What's my issue with it? On a minor note, it bothers me because it feels slapped together, like someone said "Autism is BIG right now, and it's April, autism awareness month! Let's get an article about autism that is upbeat, stat!" But my big, major note issue with the article is that it completely and totally assumes every child with autism is high functioning.
Here's a few quotes--- " As children get older, more complex board games like Boggle, Scrabble, checkers or chess are terrific" Oh, yeah? I can't wait until Janey gets a little older and can play Scrabble or chess! Wait, I forgot, we are living in Realityland here! Janey is NEVER going to play Scrabble. I shouldn't say never. It's highly unlikely Janey will ever play Boggle or Scrabble or chess. It's highly unlikely she'll ever play Candyland, the game mentioned as being "simple" Sure, these games might help her with her social communication, as the article helpfully suggests, but that would be assuming she was able to understand them. And assuming she didn't put the small game pieces in her mouth.
Here's another quote...“It sounds almost too simple, but just a toolbox with a hammer, nails, and a screwdriver can be a great inspiration for play,” says Whitney. “Using tools not only builds fine-motor skills, it also builds a sense of accomplishment when kids can create something they’re proud of.” Uh, okay. Why did I never think of that? I've got to get Janey some nails and a hammer right away. I'm sure she won't use the hammer to break the TV, or put the nails in her mouth, because she'll be feeling so proud of that castle she's going to build!
And here's a 3rd and final quote, although I could quote the whole article, really...“I’m a huge fan of technology, but I also think it needs to be balanced with other activities that help promote needed skills. So maybe it’s an hour of computer time in exchange for an hour spent playing outside with a friend.” This one maybe bothered me the most, because it's almost on. Yes, the iPad is great, and yes, it needs to used in a balanced way. But the part about an hour outside playing with a friend? That almost felt cruel. First of all, Janey doesn't have friends. She has school friends, that are her friends because we call them her friends, but she doesn't have friends she could dash outside and play with. If she did, I would still need to be right next to her, to make sure she didn't run away, or eat random things off the ground. It sounds idyllic---go outside and play with a friend! But it's not reality.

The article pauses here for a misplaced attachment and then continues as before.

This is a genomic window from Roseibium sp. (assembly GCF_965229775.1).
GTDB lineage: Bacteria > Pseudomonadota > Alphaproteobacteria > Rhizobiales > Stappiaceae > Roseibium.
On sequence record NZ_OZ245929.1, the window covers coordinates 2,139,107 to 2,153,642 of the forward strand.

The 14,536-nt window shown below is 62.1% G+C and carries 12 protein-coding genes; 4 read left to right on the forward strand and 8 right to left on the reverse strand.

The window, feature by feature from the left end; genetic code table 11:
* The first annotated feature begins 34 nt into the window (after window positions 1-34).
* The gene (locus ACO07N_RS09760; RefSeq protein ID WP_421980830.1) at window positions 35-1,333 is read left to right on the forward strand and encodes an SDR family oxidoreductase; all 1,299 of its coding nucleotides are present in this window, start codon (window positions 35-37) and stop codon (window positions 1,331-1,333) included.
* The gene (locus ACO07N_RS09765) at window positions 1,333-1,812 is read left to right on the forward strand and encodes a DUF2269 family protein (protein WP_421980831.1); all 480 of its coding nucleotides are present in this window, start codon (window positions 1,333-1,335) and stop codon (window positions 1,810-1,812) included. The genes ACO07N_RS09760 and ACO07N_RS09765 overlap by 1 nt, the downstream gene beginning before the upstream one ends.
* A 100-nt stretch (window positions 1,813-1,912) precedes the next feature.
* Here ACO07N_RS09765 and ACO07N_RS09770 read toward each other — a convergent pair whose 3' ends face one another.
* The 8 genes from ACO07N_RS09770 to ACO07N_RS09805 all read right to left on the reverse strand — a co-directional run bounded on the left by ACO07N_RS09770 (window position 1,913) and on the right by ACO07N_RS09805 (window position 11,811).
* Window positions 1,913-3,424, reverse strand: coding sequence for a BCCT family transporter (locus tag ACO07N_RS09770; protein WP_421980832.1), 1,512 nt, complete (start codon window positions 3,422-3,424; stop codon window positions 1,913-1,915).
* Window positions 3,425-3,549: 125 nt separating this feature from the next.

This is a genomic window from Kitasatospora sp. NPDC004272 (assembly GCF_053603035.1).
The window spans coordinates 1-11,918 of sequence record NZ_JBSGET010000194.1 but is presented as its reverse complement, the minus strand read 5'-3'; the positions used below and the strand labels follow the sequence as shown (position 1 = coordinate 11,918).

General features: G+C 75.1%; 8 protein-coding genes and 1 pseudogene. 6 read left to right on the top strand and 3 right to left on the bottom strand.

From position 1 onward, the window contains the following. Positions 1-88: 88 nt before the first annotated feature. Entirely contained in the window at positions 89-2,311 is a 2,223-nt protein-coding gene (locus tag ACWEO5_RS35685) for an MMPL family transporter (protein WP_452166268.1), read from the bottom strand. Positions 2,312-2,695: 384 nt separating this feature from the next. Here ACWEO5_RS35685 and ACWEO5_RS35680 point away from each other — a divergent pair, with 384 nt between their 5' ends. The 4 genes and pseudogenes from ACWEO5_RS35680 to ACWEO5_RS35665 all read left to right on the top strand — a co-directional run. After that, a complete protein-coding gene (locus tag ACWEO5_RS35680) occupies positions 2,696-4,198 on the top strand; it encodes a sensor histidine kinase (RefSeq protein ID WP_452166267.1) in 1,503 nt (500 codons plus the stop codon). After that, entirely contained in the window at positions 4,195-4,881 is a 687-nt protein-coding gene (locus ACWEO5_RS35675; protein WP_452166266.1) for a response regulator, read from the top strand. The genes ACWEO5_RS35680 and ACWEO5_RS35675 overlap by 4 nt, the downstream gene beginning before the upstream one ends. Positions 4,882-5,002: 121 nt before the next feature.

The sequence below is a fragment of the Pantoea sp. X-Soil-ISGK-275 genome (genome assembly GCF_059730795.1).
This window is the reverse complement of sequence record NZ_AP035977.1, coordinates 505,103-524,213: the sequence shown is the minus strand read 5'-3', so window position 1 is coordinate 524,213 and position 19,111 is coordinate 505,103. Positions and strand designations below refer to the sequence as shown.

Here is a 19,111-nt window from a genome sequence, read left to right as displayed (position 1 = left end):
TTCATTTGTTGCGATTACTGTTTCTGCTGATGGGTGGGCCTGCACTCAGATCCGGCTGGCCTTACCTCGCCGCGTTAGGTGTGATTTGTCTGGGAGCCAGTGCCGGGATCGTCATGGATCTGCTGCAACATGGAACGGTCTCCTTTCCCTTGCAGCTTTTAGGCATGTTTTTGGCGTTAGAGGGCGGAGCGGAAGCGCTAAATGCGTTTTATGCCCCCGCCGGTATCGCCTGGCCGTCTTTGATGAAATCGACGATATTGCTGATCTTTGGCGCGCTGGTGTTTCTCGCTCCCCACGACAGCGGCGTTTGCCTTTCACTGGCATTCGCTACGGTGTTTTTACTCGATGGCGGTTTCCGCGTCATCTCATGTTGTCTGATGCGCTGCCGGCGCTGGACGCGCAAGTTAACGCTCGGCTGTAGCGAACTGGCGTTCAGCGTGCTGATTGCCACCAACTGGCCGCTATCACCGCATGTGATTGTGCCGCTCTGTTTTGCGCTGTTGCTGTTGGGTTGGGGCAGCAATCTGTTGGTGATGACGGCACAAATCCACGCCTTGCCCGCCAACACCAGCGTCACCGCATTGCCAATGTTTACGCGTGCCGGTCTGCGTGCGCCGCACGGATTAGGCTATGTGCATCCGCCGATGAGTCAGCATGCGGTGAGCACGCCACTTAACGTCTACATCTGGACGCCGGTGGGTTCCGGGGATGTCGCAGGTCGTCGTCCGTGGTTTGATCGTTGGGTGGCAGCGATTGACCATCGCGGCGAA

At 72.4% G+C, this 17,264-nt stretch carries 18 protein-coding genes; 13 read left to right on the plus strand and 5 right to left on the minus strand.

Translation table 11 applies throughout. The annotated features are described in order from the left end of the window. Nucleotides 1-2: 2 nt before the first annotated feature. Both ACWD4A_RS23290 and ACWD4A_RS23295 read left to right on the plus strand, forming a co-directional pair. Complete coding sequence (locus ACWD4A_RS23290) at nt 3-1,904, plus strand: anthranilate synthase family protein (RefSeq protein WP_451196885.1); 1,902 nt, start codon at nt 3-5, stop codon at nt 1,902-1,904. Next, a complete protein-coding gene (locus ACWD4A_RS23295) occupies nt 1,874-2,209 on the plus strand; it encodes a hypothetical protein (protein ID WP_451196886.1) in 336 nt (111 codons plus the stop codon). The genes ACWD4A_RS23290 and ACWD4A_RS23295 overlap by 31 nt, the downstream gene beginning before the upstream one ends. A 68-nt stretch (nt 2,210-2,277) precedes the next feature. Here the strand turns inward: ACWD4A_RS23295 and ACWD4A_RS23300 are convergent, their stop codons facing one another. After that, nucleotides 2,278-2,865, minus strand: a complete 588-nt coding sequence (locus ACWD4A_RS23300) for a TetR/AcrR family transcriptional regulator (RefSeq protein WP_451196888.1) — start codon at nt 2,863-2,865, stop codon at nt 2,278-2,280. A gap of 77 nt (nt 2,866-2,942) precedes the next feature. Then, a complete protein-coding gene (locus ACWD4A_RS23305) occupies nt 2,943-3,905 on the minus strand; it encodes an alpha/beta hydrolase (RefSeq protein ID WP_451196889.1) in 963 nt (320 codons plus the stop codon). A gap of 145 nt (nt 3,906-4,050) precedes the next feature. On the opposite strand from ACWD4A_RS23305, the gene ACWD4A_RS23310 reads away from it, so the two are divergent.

The article wouldn't bother me as much if it was only Janey it didn't understand. I certainly don't expect every piece of parenting advice to apply to Janey. But I would guess the suggestions there would not work for MOST kids with autism, including not only almost all the low-functioning ones, but most of the high functioning kids, too. It's a perfect example not getting that autistic kids are not just quirky regular kids, kids we can mildly modify regular advice for.
Parade Magazine is hugely, widely read. If you didn't know much about autism, and read this article, you'd, well, still not know much about autism. Or you'd get a picture of a very small percentage of the autistic kids out there. You'd wonder what the big deal was. Get them some good cooperative games, maybe a zip line or tennis lessons, take them to a building workshop at Home Depot, have them read a few books that teach socially appropriate behavior, and they'd be fine! If the article had even ONCE included a note that not all children with autism could access the toys mentioned, that a good percentage of children with autism are also intellectually disabled and require constant supervision, I'd have been fine with it. But it didn't. It addresses the imaginary world of autism, one filled with brilliant, slightly different but at the core just the same as you and me, future so bright you've got to wear shades autistic kids. I don't have that model. I have a real life autistic kid, my amazing Janey. And we'll stick with toys that she actually can use.